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The Alfa Romeo Giulia Quadrifoglio Isn’t Getting Cheap as Quickly as I Thought It Would

If you’re interested in sporty sedans, you’re probably well aware of the Alfa Romeo Giulia Quadrifoglio, which made a big splash when it first went on sale for the 2017 model year. It was, and still is, a truly impressive vehicle: gorgeous styling, an exotic new Italian brand and a rear-wheel drive architecture with a 505-horsepower turbo V6.

Naturally, I expected this car to depreciate heavily, given the fact that the Alfa Romeo brand was new and uncertain, and that this car just wouldn’t be as well received in the used marketplace — which is very wary of potential reliability issues — as cars like the BMW M3 or the Mercedes-AMG C63. As a result, I figured resale values would plunge and early examples would be very cheap to pick up by now.

Unfortunately, this isn’t quite what’s happened. The Giulia Quadrifoglio is actually doing quite well on the used market, with pre-owned (and certified pre-owned) examples still bringing big money. The very cheapest Giulia Quadrfioglio models on Autotrader are just starting to creep under $50,000, but they have big miles — around 40,000, which is a lot for a 2017 car. The bulk of used 2017 Giulia Quadrifoglio prices seem to be in the $55,000 to $65,000 range, which isn’t as affordable as I was predicting.

This especially surprises me because the Maserati Ghibli is so affordable. The Ghibli, whose Maserati brand name is stronger than the Giulia’s Alfa name, has depreciated much faster than the Alfa — to the point where it’s easy to find certified pre-owned and used Ghibli models in the $35,000 to $45,000 range. Admittedly, the Ghibli came out a few years before the Giulia, but there’s no question it’s losing value faster.

So, for all of you wannabe Giulia Quadrifoglio owners out there, you’ll have to wait another couple of years before these fall into the more reasonable $35,000 to $45,000 price range — and by then, you might be wise to fear Alfa reliability, as the car will be four or five years old. Indeed, the truly great used Giulia Quadrifoglio deal that enthusiasts were hoping for may not come to fruition.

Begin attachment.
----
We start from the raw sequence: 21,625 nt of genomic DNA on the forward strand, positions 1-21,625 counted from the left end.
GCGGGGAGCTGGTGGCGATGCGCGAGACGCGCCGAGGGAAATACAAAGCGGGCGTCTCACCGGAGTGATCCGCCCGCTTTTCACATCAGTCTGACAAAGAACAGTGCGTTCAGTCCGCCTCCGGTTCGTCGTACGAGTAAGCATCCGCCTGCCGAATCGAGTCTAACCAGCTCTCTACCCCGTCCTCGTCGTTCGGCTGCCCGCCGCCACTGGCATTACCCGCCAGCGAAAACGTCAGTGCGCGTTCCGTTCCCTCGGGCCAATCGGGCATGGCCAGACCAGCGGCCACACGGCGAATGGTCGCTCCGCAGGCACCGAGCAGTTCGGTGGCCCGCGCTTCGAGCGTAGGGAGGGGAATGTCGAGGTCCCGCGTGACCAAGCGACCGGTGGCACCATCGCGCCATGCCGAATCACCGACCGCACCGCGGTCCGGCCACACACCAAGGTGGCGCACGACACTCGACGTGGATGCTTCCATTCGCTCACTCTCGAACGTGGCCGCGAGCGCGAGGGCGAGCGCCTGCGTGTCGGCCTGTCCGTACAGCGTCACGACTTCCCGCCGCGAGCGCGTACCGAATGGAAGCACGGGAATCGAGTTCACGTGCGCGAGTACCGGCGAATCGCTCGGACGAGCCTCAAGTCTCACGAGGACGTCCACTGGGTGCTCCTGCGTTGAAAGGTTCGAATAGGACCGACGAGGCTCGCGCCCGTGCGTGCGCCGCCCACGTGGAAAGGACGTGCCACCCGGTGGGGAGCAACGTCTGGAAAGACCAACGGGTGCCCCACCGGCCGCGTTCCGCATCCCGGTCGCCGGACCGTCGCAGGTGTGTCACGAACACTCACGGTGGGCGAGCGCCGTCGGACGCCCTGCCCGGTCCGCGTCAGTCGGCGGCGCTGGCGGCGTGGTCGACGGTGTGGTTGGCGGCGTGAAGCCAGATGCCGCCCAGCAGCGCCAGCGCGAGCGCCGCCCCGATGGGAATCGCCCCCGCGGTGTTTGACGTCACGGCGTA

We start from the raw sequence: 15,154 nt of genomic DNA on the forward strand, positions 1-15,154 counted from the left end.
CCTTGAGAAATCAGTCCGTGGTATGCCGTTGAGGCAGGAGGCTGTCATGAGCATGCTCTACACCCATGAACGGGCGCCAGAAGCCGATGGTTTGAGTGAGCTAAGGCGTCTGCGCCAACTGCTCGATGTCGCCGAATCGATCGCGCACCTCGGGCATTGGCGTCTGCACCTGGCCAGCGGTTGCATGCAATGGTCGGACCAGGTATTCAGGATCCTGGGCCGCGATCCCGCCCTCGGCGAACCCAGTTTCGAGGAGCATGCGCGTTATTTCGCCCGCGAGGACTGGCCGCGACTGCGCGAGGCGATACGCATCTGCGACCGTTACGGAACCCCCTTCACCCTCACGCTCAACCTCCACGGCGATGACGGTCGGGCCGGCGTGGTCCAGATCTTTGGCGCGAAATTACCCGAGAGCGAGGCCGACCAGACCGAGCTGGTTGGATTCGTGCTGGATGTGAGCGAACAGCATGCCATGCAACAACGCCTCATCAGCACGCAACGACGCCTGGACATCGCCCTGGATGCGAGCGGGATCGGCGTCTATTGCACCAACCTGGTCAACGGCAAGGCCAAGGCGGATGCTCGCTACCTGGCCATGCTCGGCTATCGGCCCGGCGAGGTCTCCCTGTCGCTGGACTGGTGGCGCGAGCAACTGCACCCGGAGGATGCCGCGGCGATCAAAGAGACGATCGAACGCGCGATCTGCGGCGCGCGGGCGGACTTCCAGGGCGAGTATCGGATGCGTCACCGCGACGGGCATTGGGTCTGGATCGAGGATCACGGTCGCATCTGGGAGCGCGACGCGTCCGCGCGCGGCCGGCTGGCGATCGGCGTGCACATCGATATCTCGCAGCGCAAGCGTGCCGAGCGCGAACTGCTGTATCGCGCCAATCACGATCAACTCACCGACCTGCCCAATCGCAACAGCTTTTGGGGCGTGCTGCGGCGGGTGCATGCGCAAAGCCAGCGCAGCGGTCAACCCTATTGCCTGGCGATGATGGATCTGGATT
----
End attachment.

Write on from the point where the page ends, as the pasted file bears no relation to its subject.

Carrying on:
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  1. At this price, have it over with. 2015 Tesla Model S 90D. Don’t worry about any Maserati, Alfa, BMW, or timing belt.

  2. The quadrifoglio has the maintenance cost of a ferrari. It is $3k and 8hrs to replace the belt that requires replacement every 3 years.

    • A few who have had the belt service done said less than 3k, closer to 2k.  That said it’s recommended at 3 years and a few who did it at 30k said it was still in good shape. 

  3. Was able to get one in the 50s with 2+ years warranty.  Since it was 80k new, this felt like a decent deal.   It’s a great car. 

  4. The Ghibli isn’t a very good car for reliability, handling, or interior. Basically the only buyers are brand snobs. The QV on the other hand is widely considered one of the best sports sedans ever made, and many of the software issues have been addressed. 

    • Giulia’s interior and infotainment isn’t as good as a BMW/Mercedes or Audi, but it does look great and I’m sure drives wonderfully. I just wouldn’t buy it over its competition. I personally think if you were to look at it against an M2, the M2 is the better car and way better purchase/investment. 

  5. Alfa Romeo new brand?

    you mean new in the US?  And even in the US I am sure they were there in the past…. (up to 1995 according to wikipedia)
    • Common non-car folk still don’t know the brand in the market, so it’s new to them. It’s a hard sell for even the enthusiasts on the non-Quadrifolio models as there’s a big depreciation drop off, even when you discount big. I was in the market and after much research, not even the CUV Stelvio was holding it’s value like it’s competition. 

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Doug Demuro
Doug Demuro
Doug DeMuro writes articles and makes videos, mainly about cars. Doug was born in Denver, Colorado, and received an economics degree from Emory University in Atlanta. After graduation, Doug spent three years working for Porsche Cars North America. Eventually, he quit his job to become a writer, largely because it meant that he no longer had to wear pants. Doug’s work has been featured in a... Read More about Doug Demuro

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